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thumbnail Fig. 8

Combined lightcurves in each of the observed bands binned in five-minute intervals. The lightcurves are a combination of (from top to bottom) three, one, nine, and two observations. Using the displayed five-minute intervals, the rms of the residuals in the interval [− 0.05,0.05] days are (from top to bottom) 432, 1021, 321, and 487 ppm.

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thumbnail Fig. 9

Planet/star radius ratios obtained from an MCMC analysis of all data, while allowing for filter-dependent transit depths. The errorbars in wavelength span the filters effective width. The deviation IC lightcurve is based on only a single observation.

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4.3.2. Transit depth and timing variations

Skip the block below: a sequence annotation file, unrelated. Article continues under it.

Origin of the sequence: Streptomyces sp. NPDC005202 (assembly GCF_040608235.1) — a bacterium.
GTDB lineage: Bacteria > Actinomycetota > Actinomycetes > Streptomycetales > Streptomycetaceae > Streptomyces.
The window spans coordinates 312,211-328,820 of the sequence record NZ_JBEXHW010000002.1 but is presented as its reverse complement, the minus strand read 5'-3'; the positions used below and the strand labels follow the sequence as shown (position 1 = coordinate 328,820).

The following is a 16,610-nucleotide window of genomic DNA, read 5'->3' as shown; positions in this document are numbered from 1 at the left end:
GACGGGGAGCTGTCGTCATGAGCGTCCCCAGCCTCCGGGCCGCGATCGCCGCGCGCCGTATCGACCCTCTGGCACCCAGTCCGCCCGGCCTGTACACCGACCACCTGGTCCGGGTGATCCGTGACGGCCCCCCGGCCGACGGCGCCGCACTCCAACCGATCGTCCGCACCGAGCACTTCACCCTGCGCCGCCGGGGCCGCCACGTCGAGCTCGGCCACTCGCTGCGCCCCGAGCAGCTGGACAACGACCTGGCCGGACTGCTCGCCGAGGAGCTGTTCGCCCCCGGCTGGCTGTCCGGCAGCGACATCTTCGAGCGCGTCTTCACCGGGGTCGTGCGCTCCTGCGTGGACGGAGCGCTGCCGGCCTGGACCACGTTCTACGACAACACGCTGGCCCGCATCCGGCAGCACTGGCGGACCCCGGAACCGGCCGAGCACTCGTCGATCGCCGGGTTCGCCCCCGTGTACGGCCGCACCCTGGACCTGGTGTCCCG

One of the checks we performed on the data was letting the transit depth vary for different filters, in order to search for any wavelength dependencies in the star/planet radii ratio which can be used to constrain models of the atmospheric transmission. The phase-folded and binned lightcurves for each filter are shown in Fig. 8, and the respective radii ratios are shown in Fig. 9 and listed in Table 3. The r′, I + z′, and z′ band values match very well, only the IC value is slightly lower, 2.6σ below the global solution.

We also searched for any deviation from a linear ephemeris by performing a global analysis while fixing the ephemeris to the ephemeris derived from the global analysis but letting the individual midtransit times vary. The results are shown in Fig. 7 and listed in Table 4. While there is some (expected) scatter around the linear ephemeris, none of the deviations exceed 2.7σ, so we find no evidence of TTVs in the WASP-19 system.